A Question of Atheist Scruples – unexpected fitness edition

You are a contender in a marathon race when you accidentally trip the runner beside you. Do you stop to help him up?

Absolutely. I’d feel some guilt if my clumsiness got in the way of someone else finishing the race.

If someone tripped me, on the other hand, I’d gladly use it as an excuse to quit running. I don’t get the point of marathons, generally, but I’m not athletic nor competitive by nature.

There are those who run them on a mission to prove something, though, and that’s entirely different. I heartily approve of that.

I’ve been a fan of a podcast called The Dollop for a while now and one of their episodes a few years ago focused on the Boston Marathon and the women who first tried to run it.

In this New York Times article there’s a photo of Kathrine Switzer being harassed by race officials in the middle of her first attempt in 1967.

Kathrine Switzer’s marathon in 1967 became historic because she was the first woman to complete the all-male race as an official entrant — her registration as “K.V. Switzer” hid her gender. The race resonated far beyond a footnote in the record books when an official tried to force her from the course after a few miles.

“The marathon was a man’s race in those days; women were considered too fragile to run it,” she wrote in an essay for The New York Times 10 years ago. “But I had trained hard and was confident of my strength. Still, it took a body block from my boyfriend to knock the official off the course.” Switzer recovered to finish in 4 hours 20 minutes.

It took another five years before the rules changed to let women sign up as official participants.

(As an aside, the top woman in the 2017 marathon managed the course in 2:21:52 – Edna Kiplagat from Kenya.)

“In 1967, few would have believed that marathon running would someday attract millions of women, become a glamour event in the Olympics and on the streets of major cities, help transform views of women’s physical ability and help redefine their economic roles in traditional cultures,” Switzer wrote.

(Another aside, 1:28:17 was the wheelchair time for Manuela Schar, of Switzerland. The first wheelchair in the run happened in 1975 and these Boston Athletic Association prides itself on its inclusivity.)

How to end this… mind slightly changed on the importance of marathons, I guess I could say. Whether from an individual level or a cultural one, they can be a test of more than endurance and ability of a body; they can be a test of a society’s ability to change its mind as well.

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A Question of Atheist Scruples – wedding edition

You are getting married and want a small, intimate wedding. Your parents who are paying insist on a large, showy affair. Do you let your parents have their way?

I think my mother wanted me to get married back home and have the classic bridal shower with farm/local neighbours I don’t even know to get presents I don’t really need, and have to decorate a hall with crepe paper and silver bells and marry in a church I don’t attend..

Instead, I had a small do in Saskatoon with maybe 50 people total, at an art gallery, and skipped having a dance, a bridal shower, a gift opening, and most of whatever counts as “tradition”. I carried a book (Outlander, wrapped in paper to match the wedding red and because the Hubs reminds me of Jamie) instead of flowers and we had a justice of the peace. And yes, I did pass on inviting a couple people Mom wanted there as friends of the family. Not my friends…

It was lovely!

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Question of Atheist Scruples – Antiques Roadshow edition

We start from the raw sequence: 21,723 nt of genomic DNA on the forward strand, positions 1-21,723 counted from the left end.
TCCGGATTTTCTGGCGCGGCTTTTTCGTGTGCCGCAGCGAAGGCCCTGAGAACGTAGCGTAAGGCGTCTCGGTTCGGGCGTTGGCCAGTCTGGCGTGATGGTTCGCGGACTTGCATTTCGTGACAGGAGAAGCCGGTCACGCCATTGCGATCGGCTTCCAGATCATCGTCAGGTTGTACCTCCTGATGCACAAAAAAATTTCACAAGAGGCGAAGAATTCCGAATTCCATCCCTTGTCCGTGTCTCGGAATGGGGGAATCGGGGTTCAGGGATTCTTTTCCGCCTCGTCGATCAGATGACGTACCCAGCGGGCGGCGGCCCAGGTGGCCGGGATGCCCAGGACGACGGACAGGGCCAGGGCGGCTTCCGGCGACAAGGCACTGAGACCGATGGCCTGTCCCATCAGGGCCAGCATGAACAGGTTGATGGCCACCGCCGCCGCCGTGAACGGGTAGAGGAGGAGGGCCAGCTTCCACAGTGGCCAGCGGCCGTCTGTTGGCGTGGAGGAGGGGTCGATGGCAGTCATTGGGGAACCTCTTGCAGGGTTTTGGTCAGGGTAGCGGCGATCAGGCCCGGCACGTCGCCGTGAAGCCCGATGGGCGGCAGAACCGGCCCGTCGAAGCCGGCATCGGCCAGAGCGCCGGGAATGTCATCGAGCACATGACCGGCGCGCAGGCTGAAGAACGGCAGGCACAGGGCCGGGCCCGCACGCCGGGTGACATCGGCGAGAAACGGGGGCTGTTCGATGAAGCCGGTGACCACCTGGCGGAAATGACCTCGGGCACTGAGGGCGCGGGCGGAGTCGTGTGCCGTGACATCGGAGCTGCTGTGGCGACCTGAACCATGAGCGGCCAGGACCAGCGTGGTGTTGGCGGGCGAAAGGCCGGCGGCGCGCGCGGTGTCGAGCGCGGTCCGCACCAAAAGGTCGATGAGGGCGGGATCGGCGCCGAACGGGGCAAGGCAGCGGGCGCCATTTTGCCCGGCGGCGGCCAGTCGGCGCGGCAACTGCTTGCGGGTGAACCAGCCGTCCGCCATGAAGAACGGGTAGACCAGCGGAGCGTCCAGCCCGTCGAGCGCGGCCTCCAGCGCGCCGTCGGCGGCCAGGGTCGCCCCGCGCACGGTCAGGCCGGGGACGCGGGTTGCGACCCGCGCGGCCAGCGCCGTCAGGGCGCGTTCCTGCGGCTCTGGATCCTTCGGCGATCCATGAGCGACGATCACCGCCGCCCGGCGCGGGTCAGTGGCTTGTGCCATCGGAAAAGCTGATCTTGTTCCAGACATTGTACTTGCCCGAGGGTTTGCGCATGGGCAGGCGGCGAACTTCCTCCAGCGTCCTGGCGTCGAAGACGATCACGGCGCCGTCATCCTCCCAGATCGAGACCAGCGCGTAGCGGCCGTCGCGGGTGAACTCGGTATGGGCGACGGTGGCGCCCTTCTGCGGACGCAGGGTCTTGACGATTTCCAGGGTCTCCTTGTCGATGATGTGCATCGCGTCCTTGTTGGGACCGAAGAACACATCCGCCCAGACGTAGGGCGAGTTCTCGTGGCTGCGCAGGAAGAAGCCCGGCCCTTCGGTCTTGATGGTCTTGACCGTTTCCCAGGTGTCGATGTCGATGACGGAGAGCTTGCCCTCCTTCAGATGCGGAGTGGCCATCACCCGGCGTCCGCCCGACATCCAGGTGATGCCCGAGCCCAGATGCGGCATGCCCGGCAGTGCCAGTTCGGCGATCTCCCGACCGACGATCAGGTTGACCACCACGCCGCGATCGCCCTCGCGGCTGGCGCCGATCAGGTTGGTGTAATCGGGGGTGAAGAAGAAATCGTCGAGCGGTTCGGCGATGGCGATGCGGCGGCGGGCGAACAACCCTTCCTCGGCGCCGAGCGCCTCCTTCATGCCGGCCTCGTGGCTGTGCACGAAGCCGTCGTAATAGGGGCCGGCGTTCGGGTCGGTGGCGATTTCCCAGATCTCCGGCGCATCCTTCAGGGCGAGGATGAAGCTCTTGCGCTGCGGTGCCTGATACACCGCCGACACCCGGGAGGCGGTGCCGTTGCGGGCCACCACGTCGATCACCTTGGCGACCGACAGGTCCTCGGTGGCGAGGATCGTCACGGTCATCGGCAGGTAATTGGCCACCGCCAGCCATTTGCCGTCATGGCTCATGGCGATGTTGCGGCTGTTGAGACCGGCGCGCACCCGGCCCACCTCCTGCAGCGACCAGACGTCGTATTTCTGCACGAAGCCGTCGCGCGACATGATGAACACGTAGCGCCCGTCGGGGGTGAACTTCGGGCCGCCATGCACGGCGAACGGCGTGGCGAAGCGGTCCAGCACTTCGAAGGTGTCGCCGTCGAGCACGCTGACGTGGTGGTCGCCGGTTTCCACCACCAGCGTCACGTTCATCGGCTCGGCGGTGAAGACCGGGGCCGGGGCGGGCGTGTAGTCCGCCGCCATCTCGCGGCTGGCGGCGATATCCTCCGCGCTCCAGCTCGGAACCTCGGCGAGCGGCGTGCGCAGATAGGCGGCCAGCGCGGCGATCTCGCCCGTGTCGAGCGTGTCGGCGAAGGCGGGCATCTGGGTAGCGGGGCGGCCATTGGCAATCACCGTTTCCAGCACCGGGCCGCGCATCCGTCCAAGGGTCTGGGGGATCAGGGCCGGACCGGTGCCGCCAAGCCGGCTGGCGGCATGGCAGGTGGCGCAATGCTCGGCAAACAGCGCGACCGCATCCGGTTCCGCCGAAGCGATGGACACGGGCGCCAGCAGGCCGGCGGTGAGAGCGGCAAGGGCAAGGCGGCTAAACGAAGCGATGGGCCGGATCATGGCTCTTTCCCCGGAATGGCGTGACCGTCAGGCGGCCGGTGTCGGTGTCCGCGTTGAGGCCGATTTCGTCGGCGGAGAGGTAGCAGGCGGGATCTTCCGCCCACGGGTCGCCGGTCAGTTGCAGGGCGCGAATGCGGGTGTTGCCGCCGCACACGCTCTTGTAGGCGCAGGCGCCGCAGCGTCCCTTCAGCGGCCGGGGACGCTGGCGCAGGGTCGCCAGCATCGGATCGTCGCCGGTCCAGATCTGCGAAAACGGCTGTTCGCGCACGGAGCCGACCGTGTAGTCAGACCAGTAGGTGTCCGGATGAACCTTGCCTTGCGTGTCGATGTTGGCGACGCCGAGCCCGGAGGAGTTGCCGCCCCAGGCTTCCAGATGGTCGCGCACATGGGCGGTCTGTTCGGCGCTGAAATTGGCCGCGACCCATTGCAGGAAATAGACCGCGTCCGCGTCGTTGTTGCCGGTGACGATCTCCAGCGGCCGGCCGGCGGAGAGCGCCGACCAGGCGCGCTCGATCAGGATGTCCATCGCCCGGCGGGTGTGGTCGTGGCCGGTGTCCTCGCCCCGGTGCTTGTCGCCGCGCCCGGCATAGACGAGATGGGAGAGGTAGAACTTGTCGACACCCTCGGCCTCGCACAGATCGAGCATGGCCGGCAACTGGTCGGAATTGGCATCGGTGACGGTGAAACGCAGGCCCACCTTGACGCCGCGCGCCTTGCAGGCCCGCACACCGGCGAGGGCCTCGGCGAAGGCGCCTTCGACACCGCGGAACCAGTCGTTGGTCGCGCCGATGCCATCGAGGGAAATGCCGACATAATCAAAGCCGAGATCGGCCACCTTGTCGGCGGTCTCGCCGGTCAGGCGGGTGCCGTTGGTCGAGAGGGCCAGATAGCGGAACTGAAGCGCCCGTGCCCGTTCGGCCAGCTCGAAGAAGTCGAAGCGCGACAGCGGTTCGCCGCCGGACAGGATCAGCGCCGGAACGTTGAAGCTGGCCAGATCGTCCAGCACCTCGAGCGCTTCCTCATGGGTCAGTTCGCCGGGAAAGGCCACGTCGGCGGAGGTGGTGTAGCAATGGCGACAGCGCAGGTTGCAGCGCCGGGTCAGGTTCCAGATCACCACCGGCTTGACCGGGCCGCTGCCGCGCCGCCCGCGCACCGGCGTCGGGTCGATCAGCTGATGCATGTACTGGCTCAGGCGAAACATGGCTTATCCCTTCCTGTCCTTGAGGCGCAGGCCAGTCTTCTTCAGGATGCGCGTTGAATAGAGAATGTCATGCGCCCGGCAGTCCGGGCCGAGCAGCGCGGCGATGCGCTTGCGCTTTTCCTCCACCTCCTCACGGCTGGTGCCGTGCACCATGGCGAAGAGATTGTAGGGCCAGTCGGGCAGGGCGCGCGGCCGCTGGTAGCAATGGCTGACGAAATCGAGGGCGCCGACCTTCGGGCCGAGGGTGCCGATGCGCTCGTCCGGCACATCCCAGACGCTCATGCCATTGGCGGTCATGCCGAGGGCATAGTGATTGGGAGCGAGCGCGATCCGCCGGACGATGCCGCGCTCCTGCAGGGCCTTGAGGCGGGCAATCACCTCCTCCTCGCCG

Which reminds me – the Lions fundraising flea market is coming up on the February 17th. I go every year. I never buy a ticket to the 50//50 draw even though I know “You can’t win, folks, unless you get a ticket…” or whatever it is they say every three minutes in case people forget there’s a 50/50 draw. You don’t have to be present to win, but you do need to buy.. god, I’m not even there yet. Stop reminding me!!

This card comes from the 2nd edition of the A Question of Scruples, which was released in 1986. Note the Canadian spelling of “neighbour” there. Nice.

On with the card. Neighbour doesn’t feel like packing up all her crap, gives some crap to me. Somehow I find out that weird looking little thing I don’t feel like dusting is actually worth a few dollars. Yay! I mean, uh oh…

I can see this going a few ways.

One, I haven’t actually kept in contact with that neighbour once she’s gone because, while friendly with each other in a neighbourly way, we weren’t really friends socially. I likely have no contact information for her kids or other people she might know and, aside from randomly bumping into her again someday, it’s unlikely our paths will cross in the future. $500 could go towards some other things I actually need in the house.

B) I have kept in touch with her and she’s supremely offended that I’d sell one of her things for any price and that was an heirloom and “you always thought it was weirdly charming which is why I gave it to you!” and then she never wants to speak to me again. Now it’s guilt money I can’t happily spend on anything I want so it has to go toward bills.

On the other hand, perhaps she’s actually delighted to discover the thing was worth some money, says, “No, no, it’s yours now. I’ve got a few more things here I should check the value of…” and goes onto become an antiques expert of some renown and winds up on television.

Lastly, finds out I made money off her stuff, then comes back to my house some day when I’m not there and robs me blind…

That took an unexpected turn.

Truthfully, even if I did find out a piece of someone else’s history could make me money today, I don’t know that I would sell it. I would have to think about it for a bit. If I hung onto it a while longer, would the price get better or worse? How hard up for money am I right now? That kind of thing would factor in.

If I think of it, I’ll snap some shots of items up for grabs on Saturday, if they’re of particular interest. Like this piece from 2009.